Laws apply equally to all people. A certain set of fixed procedures need to be followed when a law is violated. To enforce this rule of law, we have a judicial system that consists of the mechanism of courts that a citizen can approach when a law is violated. As an organ of government, the judiciary plays a crucial role in the functioning of India’s democracy. It can play this role only because it is independent.
CBSE Notes Class 8 Civics Chapter 5 – Judiciary help you in finding the answers related to judiciary such as what does an “independent judiciary” mean? Is there any connection between the court and the Supreme Court? So, go through CBSE Notes and explore this topic in depth.
What is the Role of the Judiciary?
Work of the judiciary can be divided into the following:
Dispute Resolution: The judicial system provides a mechanism for resolving disputes between citizens, between citizens and the government, between two state governments and between the centre and state governments.
Judicial Review: Judiciary has the power to strike down particular laws passed by the Parliament, if it believes that these are a violation of the basic structure of the Constitution. This is called judicial review.
Upholding the Law and Enforcing Fundamental Rights: Every citizen of India can approach the Supreme Court or the High Court if they believe that their Fundamental Rights have been violated.
What is an Independent Judiciary?
The Independence of Judiciary means:
- Other branches of government – the legislature and the executive – cannot interfere in the work of the judiciary. The courts are not under the government and do not act on their behalf.
- Independence of the judiciary allows the courts to play a central role in ensuring that there is no misuse of power by the legislature and the executive.
- Independence of the judiciary also plays a crucial role in protecting the Fundamental Rights of citizens.
What is the Structure of Courts in India?
There are three different levels of courts in India.
- District Court: The courts that most people interact with are called subordinate or district courts or Tehsil level court.
- High Court: Each state has a High Court which is the highest court of that state.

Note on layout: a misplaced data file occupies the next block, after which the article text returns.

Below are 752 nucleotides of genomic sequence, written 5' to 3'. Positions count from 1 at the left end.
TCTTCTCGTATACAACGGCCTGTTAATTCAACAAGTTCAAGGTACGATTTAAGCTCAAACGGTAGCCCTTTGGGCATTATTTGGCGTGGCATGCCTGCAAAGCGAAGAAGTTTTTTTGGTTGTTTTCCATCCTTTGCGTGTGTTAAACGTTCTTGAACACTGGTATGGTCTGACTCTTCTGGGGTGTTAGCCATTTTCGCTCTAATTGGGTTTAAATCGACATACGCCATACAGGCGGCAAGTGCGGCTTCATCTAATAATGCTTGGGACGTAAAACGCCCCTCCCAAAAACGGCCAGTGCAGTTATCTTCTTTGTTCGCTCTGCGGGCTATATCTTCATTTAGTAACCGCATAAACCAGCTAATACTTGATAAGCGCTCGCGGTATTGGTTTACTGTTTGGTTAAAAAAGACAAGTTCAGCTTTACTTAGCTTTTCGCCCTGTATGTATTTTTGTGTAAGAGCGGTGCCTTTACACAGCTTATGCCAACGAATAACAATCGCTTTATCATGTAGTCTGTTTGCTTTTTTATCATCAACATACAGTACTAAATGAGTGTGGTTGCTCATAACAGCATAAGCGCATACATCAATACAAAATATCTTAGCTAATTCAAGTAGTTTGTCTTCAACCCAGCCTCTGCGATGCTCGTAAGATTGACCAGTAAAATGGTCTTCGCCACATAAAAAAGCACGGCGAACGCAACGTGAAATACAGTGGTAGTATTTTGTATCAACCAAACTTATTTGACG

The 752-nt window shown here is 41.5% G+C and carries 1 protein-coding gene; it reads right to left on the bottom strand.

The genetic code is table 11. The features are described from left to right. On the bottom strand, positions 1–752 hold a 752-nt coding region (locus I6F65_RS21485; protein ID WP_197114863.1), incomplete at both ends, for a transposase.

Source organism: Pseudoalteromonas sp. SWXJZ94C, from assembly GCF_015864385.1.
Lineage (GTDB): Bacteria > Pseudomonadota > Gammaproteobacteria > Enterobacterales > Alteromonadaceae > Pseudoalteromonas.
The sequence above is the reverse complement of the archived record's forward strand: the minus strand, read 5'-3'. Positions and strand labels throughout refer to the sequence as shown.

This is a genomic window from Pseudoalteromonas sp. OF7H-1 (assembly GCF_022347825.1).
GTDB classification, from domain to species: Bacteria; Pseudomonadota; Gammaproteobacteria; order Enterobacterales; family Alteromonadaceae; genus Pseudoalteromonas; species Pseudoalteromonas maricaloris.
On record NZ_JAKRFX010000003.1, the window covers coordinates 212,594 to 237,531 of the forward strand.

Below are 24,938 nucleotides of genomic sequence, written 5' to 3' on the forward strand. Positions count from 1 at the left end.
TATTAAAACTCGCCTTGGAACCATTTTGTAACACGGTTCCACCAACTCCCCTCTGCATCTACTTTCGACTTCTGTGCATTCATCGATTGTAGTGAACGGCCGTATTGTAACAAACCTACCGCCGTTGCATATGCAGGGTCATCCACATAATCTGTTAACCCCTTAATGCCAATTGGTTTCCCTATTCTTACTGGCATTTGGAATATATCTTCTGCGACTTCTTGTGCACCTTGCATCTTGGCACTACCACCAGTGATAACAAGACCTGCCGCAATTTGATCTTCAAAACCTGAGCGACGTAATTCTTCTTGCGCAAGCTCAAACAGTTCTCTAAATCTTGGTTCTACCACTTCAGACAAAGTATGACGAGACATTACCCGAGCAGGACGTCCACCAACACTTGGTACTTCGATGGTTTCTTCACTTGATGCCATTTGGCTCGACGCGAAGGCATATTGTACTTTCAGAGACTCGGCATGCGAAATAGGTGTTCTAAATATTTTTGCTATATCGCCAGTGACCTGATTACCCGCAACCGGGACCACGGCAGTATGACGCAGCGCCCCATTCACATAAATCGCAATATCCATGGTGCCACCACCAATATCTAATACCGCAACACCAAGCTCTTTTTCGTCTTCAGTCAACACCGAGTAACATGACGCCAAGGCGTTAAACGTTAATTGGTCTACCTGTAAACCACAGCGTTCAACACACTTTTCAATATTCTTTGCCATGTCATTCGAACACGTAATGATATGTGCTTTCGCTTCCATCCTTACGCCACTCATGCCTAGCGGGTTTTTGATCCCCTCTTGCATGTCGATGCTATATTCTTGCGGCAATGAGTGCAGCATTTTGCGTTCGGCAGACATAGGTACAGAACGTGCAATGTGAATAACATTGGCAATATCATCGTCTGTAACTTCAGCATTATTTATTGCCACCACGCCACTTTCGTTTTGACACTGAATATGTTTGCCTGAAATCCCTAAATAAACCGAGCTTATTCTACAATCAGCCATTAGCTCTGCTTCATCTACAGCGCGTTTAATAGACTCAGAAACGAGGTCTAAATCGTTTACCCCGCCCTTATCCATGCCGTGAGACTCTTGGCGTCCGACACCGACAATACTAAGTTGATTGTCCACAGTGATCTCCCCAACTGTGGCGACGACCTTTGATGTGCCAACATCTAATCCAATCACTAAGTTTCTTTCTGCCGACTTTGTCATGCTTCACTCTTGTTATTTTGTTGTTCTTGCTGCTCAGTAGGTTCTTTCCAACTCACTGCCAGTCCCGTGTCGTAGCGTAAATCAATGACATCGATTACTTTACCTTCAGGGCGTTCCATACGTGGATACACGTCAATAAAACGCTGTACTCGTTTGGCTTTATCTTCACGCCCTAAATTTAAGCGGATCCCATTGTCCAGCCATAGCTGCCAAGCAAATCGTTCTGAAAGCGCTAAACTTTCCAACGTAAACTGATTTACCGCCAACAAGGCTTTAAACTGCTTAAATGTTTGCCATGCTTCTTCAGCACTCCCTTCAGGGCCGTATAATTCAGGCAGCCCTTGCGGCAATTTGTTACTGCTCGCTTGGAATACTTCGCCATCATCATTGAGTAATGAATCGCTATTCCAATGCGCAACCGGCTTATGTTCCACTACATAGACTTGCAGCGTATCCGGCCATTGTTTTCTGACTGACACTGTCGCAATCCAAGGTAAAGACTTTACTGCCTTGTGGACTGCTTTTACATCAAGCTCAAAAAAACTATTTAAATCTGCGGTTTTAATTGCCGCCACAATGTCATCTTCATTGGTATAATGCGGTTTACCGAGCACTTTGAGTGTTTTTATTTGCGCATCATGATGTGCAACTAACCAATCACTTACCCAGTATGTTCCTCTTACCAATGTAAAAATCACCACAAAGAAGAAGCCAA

- Supreme Court is at the top-level. The decisions made by the Supreme Court are binding on all other courts in India. It is located in New Delhi.
In India, we have an integrated judicial system, which means that the decisions made by higher courts are binding on the lower courts. The appellate system exists in India which means that a person can appeal to a higher court if they believe that the judgment passed by the lower court is not just.
What are the Different Branches of the Legal System?
Go through the following table to understand the significant differences between criminal and civil law.
|Criminal Law||Civil Law|
|Deals with conduct or acts that the law defines as offences. Eg: Theft, harassing a woman, dowry, murder||Deals with any harm or injury to the rights of individuals. Eg: Disputes relating to sale of land, purchase of goods, rent matters, divorce cases.|
|It usually begins with the lodging of a First Information Report (FIR) with the police who investigate the crime after which a case is filed in the court.||A petition has to be filed before the relevant court by the affected party only.|
|If found guilty, the accused can be sent to jail and also fined.||The court gives the specific relief asked for.|
Does Everyone Have Access to the Courts?
All citizens of India can access the courts in this country. This means that every citizen has a right to justice through the courts. The courts are available for all but in reality, access to courts has always been difficult for a vast majority of the poor in India. Legal procedures involve a lot of money and paperwork as well as take up a great deal of time. In response to this, the Supreme Court in the early 1980s devised a mechanism of Public Interest Litigation or PIL to increase access to justice. It allowed any individual or organisation to file a PIL in the High Court or the Supreme Court on behalf of those whose rights were being violated.
The phrase ‘justice delayed is justice denied’ is often used to characterise extended time period that courts take. However, inspite of this there is no denying that the judiciary has played a crucial role in democratic India, serving as a check on the powers of the executive and the legislature as well as in protecting the Fundamental Rights of citizens.
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